7) Community Empowerment-Self build

Self Build

At Cara Community Services we believe that Self-build offers part of the solution to a growing housing crisis in the UK. This option encompasses a wide range of projects from people trained up to create each other`s houses collectively; or low-cost route for married or single people; or a new community sharing spaces etc. People simply oganise themselves together to create the kinds of homes they want.

Self build has become an attractive option not only as a way of reducing costs or due to legislative changes but as 1 in 10 people have no close relatives or friends to turn to in case of an emergency ; In the past 15 years, the number of people aged 55-64 who are living alone has increased by 50% ; £2.5 billion = the estimated annual cost to the NHS due to sub-standard housing ; 3 out of 4 people would prefer not to buy a home built by a mainstream developer.

Being involved in a community self-build project offers many benefits. The chance to contribute towards your local area, a sense of belonging and the ability to influence local decisions all give a powerful sense of wellbeing. Residents of group schemes have also reported a greater level of trust in their neighbours and a lower fear of crime. This is in addition to the personal benefits of having a safe, well-designed home to live in, the new skills, friends and job opportunities that may be created.

Neighbourhood Planning & Community self build

Using Neighbourhood Planning and Community Rights can be a great way to create more opportunities for self-build and community housing. Some Neighbourhood Plans have specifically included policies to support self-build. Neighbourhood Development Orders and the Community Right to Build are also local planning processes which allow the community to designate particular forms of development and help to increase self-build opportunities. Other Community Rights include the Community Right to Reclaim Land could help to secure land or buildings for housing. This kind of approach can help community groups to compete with larger developers, as support from local people is essential for success. Visit mycommunity.org.uk for more information and ideas.

Community self-build projects may be set up and run by the people who are planning to live in them, or wish to create opportunities for others. Homes may be privately owned, co-owned or rented. The future residents are often involved in some stage of the project planning and design, but not necessarily. Different projects have different membership criteria and may require a certain level of community participation among members, both during and after the build phase, while others may simply be a place to live. For anyone with an interest in creating more dynamic, supportive, sociable and sustainable neighbourhoods, community self-build is a powerful grassroots tool.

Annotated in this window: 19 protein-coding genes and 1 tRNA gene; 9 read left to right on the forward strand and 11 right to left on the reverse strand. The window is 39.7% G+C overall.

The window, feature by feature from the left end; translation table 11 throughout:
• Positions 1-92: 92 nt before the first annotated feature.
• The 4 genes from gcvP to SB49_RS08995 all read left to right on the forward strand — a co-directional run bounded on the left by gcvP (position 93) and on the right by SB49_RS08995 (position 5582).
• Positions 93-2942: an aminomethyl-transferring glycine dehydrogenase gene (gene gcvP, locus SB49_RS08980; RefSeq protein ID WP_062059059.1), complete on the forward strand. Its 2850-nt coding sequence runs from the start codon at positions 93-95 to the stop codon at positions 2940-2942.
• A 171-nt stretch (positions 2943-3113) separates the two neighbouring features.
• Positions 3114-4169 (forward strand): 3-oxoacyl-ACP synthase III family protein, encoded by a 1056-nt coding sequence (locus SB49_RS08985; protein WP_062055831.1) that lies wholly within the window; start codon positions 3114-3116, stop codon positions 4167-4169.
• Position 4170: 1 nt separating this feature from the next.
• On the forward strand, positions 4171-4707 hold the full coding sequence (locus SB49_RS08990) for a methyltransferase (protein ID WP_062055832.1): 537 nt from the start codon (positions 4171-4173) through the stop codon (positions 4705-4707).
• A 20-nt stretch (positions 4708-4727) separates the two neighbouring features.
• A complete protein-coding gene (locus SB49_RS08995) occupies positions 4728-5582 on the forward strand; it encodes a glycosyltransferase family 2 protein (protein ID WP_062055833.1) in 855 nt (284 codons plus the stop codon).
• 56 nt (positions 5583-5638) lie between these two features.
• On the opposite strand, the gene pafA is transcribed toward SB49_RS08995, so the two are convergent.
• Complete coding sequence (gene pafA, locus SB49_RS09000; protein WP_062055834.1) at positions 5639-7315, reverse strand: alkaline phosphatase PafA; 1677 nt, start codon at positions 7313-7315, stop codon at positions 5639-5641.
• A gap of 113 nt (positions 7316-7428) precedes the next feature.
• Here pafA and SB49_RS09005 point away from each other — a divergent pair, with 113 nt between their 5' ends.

The group may prefer to contract out some or all of the building work, meaning that the project can move forward quickly leaving the residents to do only the finishing touches. Practical construction work isn’t the only useful skill to bring to a project. When working as part of a group there are many other skills that will be invaluable – such as group facilitation, project management, book-keeping, minute taking, legal or financial expertise, environmental management, architectural design etc.

Providing affordable Housing

Community-led housing offers a range of different models which all aim to offer well-designed homes that are affordable for local people by reduce the costs of land and/or construction or subsidising the costs of buying into a scheme, while also having a long-term strategy to limit the price that homes can be sold or rented in the future. Models for affordable community-led housing include community land trusts (CLTs) – locally-managed organisations which hold land and buildings in trust for the benefit of the local community. CLTs are most commonly used as a route to create affordable homes for people with connections to the local area, and are particularly valuable in rural areas where young people are priced out of the property market by second homes and are finding it hard to stay in the area. There are now more than 170 CLTs in the UK. There have also been many affordable self-build projects across the UK run by dedicated organisations such as the Community Self Build Agency and occasionally by housing associations. These projects give residents the opportunity to benefit from learning new skills and developing greater self-confidence by building their own home. Housing co-operatives and mutual home ownership societies offer another mechanism to reduce costs of housing. Residents don’t buy or rent their own individual home but can instead buy shares in the co-op. The price of shares can be set at a level that is affordable for each member – for example as a proportion of the individual’s income, thereby keeping membership within reach of people on lower earnings. This model generally relies on having a membership with a broad range of incomes so that those on higher earnings can cross-subsidise the costs for others.